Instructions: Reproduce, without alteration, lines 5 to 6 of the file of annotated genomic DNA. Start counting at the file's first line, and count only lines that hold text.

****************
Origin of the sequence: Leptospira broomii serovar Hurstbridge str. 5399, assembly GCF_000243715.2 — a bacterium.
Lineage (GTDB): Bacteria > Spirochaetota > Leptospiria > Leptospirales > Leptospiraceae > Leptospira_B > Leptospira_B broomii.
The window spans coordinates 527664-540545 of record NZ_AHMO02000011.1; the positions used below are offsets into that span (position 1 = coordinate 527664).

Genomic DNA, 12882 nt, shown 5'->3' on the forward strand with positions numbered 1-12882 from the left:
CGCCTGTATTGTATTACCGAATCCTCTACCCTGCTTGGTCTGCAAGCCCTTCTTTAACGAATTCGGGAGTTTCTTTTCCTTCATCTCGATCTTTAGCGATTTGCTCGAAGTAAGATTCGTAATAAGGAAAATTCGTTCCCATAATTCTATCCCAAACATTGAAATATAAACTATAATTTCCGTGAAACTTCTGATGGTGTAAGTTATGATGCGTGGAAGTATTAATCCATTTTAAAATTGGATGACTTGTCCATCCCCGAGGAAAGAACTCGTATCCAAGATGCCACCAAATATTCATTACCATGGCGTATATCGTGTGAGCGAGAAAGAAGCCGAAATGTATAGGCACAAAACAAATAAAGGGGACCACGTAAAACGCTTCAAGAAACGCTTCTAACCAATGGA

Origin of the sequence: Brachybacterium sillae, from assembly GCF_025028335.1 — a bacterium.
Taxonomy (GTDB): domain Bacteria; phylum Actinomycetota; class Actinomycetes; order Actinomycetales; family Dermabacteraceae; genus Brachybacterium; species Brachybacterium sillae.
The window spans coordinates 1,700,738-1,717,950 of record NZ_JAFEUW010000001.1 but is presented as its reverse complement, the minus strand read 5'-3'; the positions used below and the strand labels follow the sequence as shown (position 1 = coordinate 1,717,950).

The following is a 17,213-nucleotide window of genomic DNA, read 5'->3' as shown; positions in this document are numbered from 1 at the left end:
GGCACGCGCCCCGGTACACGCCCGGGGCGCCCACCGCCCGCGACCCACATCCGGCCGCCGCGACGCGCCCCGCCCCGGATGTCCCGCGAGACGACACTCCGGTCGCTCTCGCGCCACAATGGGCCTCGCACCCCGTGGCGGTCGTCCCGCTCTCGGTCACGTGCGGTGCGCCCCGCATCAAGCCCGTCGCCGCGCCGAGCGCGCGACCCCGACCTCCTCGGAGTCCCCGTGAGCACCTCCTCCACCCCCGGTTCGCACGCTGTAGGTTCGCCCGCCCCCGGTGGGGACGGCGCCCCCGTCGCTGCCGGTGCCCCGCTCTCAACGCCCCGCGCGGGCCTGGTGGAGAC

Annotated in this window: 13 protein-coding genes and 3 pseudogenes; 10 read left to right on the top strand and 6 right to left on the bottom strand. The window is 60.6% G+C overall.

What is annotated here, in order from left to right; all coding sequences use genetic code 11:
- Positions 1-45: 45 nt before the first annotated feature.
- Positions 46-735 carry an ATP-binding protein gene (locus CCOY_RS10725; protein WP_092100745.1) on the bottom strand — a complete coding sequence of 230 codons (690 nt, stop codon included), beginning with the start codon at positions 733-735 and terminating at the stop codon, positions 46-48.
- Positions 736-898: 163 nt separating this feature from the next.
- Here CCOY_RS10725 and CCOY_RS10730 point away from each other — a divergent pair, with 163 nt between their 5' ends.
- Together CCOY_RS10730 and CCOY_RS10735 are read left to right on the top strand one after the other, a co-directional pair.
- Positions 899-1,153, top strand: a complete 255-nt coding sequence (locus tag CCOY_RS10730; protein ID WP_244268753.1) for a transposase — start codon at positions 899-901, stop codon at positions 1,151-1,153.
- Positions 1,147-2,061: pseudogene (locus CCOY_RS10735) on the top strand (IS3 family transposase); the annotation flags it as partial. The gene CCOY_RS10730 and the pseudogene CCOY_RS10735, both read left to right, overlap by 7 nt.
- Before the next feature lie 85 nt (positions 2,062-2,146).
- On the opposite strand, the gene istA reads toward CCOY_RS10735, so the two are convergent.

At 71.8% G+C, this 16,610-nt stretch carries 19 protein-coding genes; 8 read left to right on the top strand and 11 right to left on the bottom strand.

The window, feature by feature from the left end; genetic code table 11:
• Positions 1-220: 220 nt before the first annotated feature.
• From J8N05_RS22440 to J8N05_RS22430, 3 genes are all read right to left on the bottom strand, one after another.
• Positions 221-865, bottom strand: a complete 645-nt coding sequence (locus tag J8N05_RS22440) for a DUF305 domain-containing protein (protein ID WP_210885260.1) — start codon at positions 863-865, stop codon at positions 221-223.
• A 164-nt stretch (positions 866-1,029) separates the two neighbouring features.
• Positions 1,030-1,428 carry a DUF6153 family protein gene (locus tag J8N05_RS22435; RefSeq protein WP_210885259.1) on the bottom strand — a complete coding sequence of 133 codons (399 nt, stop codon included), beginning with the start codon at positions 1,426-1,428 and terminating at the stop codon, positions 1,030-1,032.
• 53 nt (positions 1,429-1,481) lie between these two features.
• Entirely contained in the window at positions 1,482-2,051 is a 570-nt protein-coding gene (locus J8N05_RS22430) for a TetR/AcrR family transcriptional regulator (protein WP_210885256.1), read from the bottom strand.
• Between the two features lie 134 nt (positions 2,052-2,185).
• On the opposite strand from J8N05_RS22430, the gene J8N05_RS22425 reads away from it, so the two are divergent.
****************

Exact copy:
CGCCTGTATTGTATTACCGAATCCTCTACCCTGCTTGGTCTGCAAGCCCTTCTTTAACGAATTCGGGAGTTTCTTTTCCTTCATCTCGATCTTTAGCGATTTGCTCGAAGTAAGATTCGTAATAAGGAAAATTCGTTCCCATAATTCTATCCCAAACATTGAAATATAAACTATAATTTCCGTGAAACTTCTGATGGTGTAAGTTATGATGCGTGGAAGTATTAATCCATTTTAAAATTGGATGACTTGTCCATCCCCGAGGAAAGAACTCGTATCCAAGATGCCACCAAATATTCATTACCATGGCGTATATCGTGTGAGCGAGAAAGAAGCCGAAATGTATAGGCACAAAACAAATAAAGGGGACCACGTAAAACGCTTCAAGAAACGCTTCTAACCAATGGA

Origin of the sequence: Brachybacterium sillae, from assembly GCF_025028335.1 — a bacterium.